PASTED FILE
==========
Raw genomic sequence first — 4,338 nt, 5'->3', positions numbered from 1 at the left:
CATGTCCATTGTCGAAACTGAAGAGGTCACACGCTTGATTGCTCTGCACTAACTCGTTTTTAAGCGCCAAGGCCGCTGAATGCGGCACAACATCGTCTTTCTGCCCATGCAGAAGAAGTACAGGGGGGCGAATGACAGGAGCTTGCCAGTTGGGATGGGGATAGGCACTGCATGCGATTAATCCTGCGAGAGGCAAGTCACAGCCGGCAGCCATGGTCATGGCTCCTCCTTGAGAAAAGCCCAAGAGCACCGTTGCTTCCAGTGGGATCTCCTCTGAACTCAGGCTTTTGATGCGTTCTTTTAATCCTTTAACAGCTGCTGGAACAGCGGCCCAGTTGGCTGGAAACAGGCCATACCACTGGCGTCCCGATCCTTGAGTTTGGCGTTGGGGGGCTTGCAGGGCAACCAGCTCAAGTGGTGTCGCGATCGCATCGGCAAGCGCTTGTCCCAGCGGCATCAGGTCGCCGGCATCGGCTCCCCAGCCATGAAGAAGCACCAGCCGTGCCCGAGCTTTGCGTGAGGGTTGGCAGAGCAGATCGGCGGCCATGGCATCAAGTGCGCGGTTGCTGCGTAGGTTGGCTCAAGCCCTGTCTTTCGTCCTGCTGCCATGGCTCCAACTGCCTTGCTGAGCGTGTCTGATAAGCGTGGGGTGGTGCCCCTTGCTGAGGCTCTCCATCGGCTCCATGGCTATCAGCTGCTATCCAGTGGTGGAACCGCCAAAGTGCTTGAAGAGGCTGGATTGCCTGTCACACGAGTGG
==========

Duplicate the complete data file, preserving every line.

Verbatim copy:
Raw genomic sequence first — 4,338 nt, 5'->3', positions numbered from 1 at the left:
CATGTCCATTGTCGAAACTGAAGAGGTCACACGCTTGATTGCTCTGCACTAACTCGTTTTTAAGCGCCAAGGCCGCTGAATGCGGCACAACATCGTCTTTCTGCCCATGCAGAAGAAGTACAGGGGGGCGAATGACAGGAGCTTGCCAGTTGGGATGGGGATAGGCACTGCATGCGATTAATCCTGCGAGAGGCAAGTCACAGCCGGCAGCCATGGTCATGGCTCCTCCTTGAGAAAAGCCCAAGAGCACCGTTGCTTCCAGTGGGATCTCCTCTGAACTCAGGCTTTTGATGCGTTCTTTTAATCCTTTAACAGCTGCTGGAACAGCGGCCCAGTTGGCTGGAAACAGGCCATACCACTGGCGTCCCGATCCTTGAGTTTGGCGTTGGGGGGCTTGCAGGGCAACCAGCTCAAGTGGTGTCGCGATCGCATCGGCAAGCGCTTGTCCCAGCGGCATCAGGTCGCCGGCATCGGCTCCCCAGCCATGAAGAAGCACCAGCCGTGCCCGAGCTTTGCGTGAGGGTTGGCAGAGCAGATCGGCGGCCATGGCATCAAGTGCGCGGTTGCTGCGTAGGTTGGCTCAAGCCCTGTCTTTCGTCCTGCTGCCATGGCTCCAACTGCCTTGCTGAGCGTGTCTGATAAGCGTGGGGTGGTGCCCCTTGCTGAGGCTCTCCATCGGCTCCATGGCTATCAGCTGCTATCCAGTGGTGGAACCGCCAAAGTGCTTGAAGAGGCTGGATTGCCTGTCACACGAGTGG